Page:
Usually, when a person states, “I was not read my rights!” they are referring to their Miranda Warnings/Rights. Miranda Warnings protect people from being compelled in any criminal case to be a witness against themselves. The Miranda Warnings/Rights are: (1) You have the right to remain silent; (2) Anything you say can and will be used against you in court; (3) You have the right to consult with an attorney and have an attorney present during questioning; and (4) If you cannot afford an attorney, one will be provided to you before questioning at no cost to you.
Many people misunderstand when a peace officer is required to give them Miranda Warnings. A suspect is only accorded Miranda protections during a custodial interrogation. Both elements (i.e., custody and interrogation) must be present before the peace officer is required to give Miranda Warnings. That means peace officers are not required to give Miranda Warnings when they are still in the investigatory stage. For instance, a peace officer is not required to give Miranda Warnings when he asks a person suspected of driving under the influence if they have been drinking or asks them to conduct field sobriety tests. This is because the peace officer is still trying to ascertain whether a crime has been committed (i.e., The Investigatory Stage).
A person is in custody when an individual’s freedom of action is curtailed to a degree associated with a formal arrest. The inquiry is objective, and a person may understand himself to be in custody based either on physical evidence or on the nature of the peace officer’s instructions and questions. Courts have set out a five-factor test to determine when a person is in custody for the purpose of Miranda protections. They are: (1) the site of the interrogation; (2) whether the investigation focused on the accused; (3) whether the objective indicia of arrest were present; (4) the length and form of the interrogation; and (5) whether the accused came to the place of interrogation freely and willingly.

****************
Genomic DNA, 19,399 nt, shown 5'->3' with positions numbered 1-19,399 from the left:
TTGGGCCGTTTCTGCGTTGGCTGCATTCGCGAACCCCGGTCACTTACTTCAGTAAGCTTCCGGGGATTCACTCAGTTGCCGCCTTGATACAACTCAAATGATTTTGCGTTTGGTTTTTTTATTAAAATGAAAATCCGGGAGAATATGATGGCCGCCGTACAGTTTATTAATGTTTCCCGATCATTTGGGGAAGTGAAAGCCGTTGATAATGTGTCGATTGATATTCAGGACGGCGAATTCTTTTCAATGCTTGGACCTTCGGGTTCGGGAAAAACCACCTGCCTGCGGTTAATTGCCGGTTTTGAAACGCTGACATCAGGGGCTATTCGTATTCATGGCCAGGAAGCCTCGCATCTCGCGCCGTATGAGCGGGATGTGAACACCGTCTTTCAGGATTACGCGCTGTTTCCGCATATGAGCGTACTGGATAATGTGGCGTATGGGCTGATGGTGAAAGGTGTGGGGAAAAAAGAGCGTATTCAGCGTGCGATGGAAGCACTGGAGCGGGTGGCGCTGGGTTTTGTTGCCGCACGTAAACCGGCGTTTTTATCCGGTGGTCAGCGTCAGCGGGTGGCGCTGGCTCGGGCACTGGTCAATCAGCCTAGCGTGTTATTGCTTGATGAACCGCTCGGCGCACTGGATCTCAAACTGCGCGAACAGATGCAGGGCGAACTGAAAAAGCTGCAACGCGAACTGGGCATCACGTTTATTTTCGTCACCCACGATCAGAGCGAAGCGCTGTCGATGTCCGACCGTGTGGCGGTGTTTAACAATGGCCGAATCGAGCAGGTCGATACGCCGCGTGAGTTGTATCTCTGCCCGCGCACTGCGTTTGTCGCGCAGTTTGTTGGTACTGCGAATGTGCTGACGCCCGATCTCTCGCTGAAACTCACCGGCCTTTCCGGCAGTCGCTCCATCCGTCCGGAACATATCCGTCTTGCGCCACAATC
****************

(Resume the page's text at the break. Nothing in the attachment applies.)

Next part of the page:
After it has been determined that the accused was in custody, the court must decide whether the accused incriminating statement was the product of interrogation. Interrogation is either express questioning by the peace officers or its functional equivalent. And, it incorporates any words or actions on the part of the peace officers that they should have known were reasonably likely to elicit an incriminating response.
Yes, it is legal to arrest someone without reading them their "Miranda" rights. Failure to do so only becomes an issue when law enforcement seeks to introduce statements by the arrested person as evidence in the person's prosecution. If Miranda rights were not read, the person arrsted can move to have any statements made after the arrest suppressed, meaning they cannot be used against him / her. But, do not think just because rights were not read that the arrest goes away.
All my comments here are intended for general legal purposes. None of my comments here establish an attorney-client relationship with anyone. None of my comments should be relied on in taking legal action without first consulting an attorney.
Miranda rights are required in order to use a subsequently obtained confession or admissions. It does not sound as though these officers interrogated the suspect; they just arrested her. Therefore there was no need to Mirandize her. They had what they wanted-evidence of a crime, in fact contraband, in plain view. Why bother interrogating her?